• Expert Tips

Employer Branding — Part 2:
Three Steps to Get Started

  • Expert Tips

In a nutshell, Employ­er Brand­ing is the forma­tion of a compet­i­tive employ­er brand. In the first part of this series, which we published recent­ly, we high­light­ed the impor­tance of suit­able brand­ing in the real estate and construc­tion indus­try (Employ­er Brand­ing Part 1). Today’s Valdivia Expert Tip is about employ­er brand­ing plan­ning: What are the require­ments of a sustain­able employ­er brand?

Step 1: Gath­er the Facts

When asking your­self what it its that makes your compa­ny stand out as an employ­er, it will prob­a­bly be hard facts that come to mind first: Bene­fits, train­ing oppor­tu­ni­ties, social offers, etc. Also, the status quo in terms of flex­i­ble work­ing hours and remote work­ing, diver­si­ty, digi­tal­i­sa­tion and sustain­abil­i­ty will play an impor­tant role in this.

Impor­tant as these factors may be with regard to modern employ­er brand­ing, compet­ing employ­ers will most like­ly list very simi­lar bene­fits, some of which we will take a clos­er look at in this series.  In order to build up a compet­i­tive employ­er brand based on these crucial bene­fits, though, further rather soft features are needed.

Step 2: Take an Honest Look into the Mirror 

An employ­er brand does not sell dreams, but it does sell emotions. In order for recip­i­ents to perceive them as authen­tic, howev­er, these emotions have to be truly alive in the compa­ny. Other­wise, the brand can quick­ly lose its cred­i­bil­i­ty and impact. There­fore, the next step to build­ing a cred­i­ble employ­er brand is honest self-analysis:

- How do people in the compa­ny feel? Do they expe­ri­ence real appre­ci­a­tion and recog­ni­tion of their achievements?

- How are lead­er­ship styles, team respon­si­bil­i­ty, and indi­vid­ual respon­si­bil­i­ty perceived?

- What is the inter­ac­tion among colleagues like — in the team, in depart­ments as well as overall?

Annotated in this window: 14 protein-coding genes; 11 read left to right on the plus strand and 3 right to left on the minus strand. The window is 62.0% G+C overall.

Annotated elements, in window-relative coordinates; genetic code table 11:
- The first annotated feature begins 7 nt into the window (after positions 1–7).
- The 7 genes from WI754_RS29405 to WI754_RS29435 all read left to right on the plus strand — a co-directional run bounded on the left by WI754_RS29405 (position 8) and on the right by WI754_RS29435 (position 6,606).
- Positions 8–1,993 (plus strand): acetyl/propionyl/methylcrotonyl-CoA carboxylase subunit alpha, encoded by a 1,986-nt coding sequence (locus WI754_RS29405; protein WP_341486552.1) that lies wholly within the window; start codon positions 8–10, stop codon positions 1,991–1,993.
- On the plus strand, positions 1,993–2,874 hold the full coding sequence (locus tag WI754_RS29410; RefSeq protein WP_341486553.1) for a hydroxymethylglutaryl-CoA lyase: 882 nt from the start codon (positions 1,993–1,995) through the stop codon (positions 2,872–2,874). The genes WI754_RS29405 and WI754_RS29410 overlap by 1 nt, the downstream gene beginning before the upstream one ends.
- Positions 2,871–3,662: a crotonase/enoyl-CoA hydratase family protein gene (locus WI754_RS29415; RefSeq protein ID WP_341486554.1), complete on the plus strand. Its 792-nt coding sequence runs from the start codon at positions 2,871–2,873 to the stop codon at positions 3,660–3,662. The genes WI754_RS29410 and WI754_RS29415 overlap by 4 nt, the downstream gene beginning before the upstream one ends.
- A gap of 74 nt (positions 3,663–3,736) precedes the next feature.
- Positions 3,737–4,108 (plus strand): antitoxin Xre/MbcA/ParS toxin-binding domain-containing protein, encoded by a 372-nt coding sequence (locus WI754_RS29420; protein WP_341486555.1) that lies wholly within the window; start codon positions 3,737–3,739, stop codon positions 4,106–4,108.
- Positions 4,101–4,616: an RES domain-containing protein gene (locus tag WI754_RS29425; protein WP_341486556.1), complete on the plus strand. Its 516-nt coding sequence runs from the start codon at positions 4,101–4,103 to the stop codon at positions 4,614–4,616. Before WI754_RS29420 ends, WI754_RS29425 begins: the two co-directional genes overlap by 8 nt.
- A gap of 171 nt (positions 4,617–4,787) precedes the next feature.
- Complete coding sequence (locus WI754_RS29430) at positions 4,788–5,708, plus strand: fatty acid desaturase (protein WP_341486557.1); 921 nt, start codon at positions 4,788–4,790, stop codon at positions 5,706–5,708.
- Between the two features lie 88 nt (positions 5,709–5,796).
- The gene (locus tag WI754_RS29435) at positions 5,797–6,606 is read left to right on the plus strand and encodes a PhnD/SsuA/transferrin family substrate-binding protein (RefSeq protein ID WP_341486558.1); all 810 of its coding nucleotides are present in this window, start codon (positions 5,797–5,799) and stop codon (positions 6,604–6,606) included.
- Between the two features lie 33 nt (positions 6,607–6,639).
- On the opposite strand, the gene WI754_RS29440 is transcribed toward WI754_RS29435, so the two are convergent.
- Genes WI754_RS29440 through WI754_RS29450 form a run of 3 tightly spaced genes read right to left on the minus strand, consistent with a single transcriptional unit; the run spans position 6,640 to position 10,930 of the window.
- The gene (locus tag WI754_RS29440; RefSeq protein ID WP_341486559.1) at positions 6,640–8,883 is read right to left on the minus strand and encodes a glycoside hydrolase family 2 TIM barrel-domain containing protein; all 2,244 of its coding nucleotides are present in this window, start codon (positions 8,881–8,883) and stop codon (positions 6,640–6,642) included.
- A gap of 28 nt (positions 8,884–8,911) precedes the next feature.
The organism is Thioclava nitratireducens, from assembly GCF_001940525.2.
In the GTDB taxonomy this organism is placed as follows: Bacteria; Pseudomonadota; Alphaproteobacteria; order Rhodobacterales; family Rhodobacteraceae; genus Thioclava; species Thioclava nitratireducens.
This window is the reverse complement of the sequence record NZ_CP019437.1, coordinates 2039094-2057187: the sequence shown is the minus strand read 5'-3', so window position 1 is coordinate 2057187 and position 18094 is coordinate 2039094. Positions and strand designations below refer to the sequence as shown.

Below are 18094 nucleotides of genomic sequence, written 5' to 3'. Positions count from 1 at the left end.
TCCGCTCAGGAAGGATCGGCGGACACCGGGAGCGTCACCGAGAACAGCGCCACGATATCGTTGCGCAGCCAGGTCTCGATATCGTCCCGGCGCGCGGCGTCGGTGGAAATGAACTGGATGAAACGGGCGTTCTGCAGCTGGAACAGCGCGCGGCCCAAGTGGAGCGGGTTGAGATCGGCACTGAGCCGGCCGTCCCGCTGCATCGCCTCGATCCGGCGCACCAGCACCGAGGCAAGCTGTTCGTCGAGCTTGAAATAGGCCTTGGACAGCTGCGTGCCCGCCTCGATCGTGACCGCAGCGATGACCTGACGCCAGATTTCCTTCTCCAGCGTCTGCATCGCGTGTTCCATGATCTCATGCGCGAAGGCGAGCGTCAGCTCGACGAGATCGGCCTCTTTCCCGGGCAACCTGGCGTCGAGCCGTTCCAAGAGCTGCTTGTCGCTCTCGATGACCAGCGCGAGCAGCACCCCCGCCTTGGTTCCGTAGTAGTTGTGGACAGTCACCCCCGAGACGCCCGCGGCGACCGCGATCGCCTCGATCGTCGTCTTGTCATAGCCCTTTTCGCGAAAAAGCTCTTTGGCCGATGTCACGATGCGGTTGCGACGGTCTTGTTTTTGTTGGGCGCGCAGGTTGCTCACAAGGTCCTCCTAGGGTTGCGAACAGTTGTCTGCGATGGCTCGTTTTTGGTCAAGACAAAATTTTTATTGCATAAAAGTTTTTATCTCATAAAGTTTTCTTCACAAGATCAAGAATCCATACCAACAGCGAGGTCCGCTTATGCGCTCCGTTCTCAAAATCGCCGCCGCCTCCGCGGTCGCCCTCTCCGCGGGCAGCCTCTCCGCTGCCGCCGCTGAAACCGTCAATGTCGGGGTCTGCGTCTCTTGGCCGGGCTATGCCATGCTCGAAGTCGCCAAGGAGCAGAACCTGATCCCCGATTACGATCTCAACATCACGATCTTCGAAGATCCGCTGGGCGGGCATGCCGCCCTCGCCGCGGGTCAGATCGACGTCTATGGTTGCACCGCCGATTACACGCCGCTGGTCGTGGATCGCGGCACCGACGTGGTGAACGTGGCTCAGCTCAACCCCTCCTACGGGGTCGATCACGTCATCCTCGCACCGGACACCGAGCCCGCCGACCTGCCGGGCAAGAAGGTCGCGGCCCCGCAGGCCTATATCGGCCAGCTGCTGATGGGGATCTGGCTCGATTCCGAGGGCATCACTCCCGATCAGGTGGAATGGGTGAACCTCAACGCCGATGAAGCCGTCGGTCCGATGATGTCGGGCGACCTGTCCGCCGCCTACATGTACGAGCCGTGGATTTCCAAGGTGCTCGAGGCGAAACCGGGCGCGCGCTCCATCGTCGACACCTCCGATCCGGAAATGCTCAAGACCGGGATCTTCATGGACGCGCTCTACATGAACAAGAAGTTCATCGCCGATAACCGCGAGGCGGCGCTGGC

- Are the company’s mission state­ment, work-life balance, and other values truly prac­tised with­in the company?

Survey­ing the above points is not neces­sar­i­ly a cost­ly matter: an anony­mous, digi­tal ques­tion­naire will do. An impor­tant group to target is younger and/or recent­ly hired staff. These will provide a good oppor­tu­ni­ty to also enquire about how the compa­ny is perceived from the outside: “What impres­sion did we leave with you?“

Being honest with your­self as a compa­ny includes asking the ques­tion whether or not bene­fits grant­ed are real­ly welcome and fulfil their inten­tion. Not all extras are useful or popu­lar with employ­ees. Free public trans­port, for instance, is not help­ful with company’s head­quar­ters diffi­cult to reach by means of public trans­porta­tion. Anoth­er aspect of honest self-analy­sis is a keep­ing an eye at compa­ny eval­u­a­tion plat­forms such as kununu, Glass­door, or Indeed. Posi­tive assess­ments are welcome, of course. Yet, nega­tive ones can also contain impor­tant clues, espe­cial­ly if a certain point of crit­i­cism is repeat­ed­ly stat­ed by differ­ent (former) employees.

Step 3: Find the Gem

From the results from the first two steps, you will now need to filter out what it real­ly is that distin­guish­es the compa­ny from others with regard to employ­er-specif­ic char­ac­ter­is­tics. Is it, for exam­ple, living tradi­tions in a modern guise? Is it a lead­ing posi­tion in digi­tal­i­sa­tion? Are creative ideas partic­u­lar­ly encour­aged? Is fami­ly-friend­li­ness a priority?

All this can be worked out best in inter­nal work­shops that also give employ­ees a sense of partic­i­pa­tion. An exter­nal facil­i­ta­tor can be very help­ful in the process. Many consul­tan­cies and train­ers offer such services, thus ensur­ing a profes­sion­al approach which consid­ers all aspects, and balances out differ­ing positions.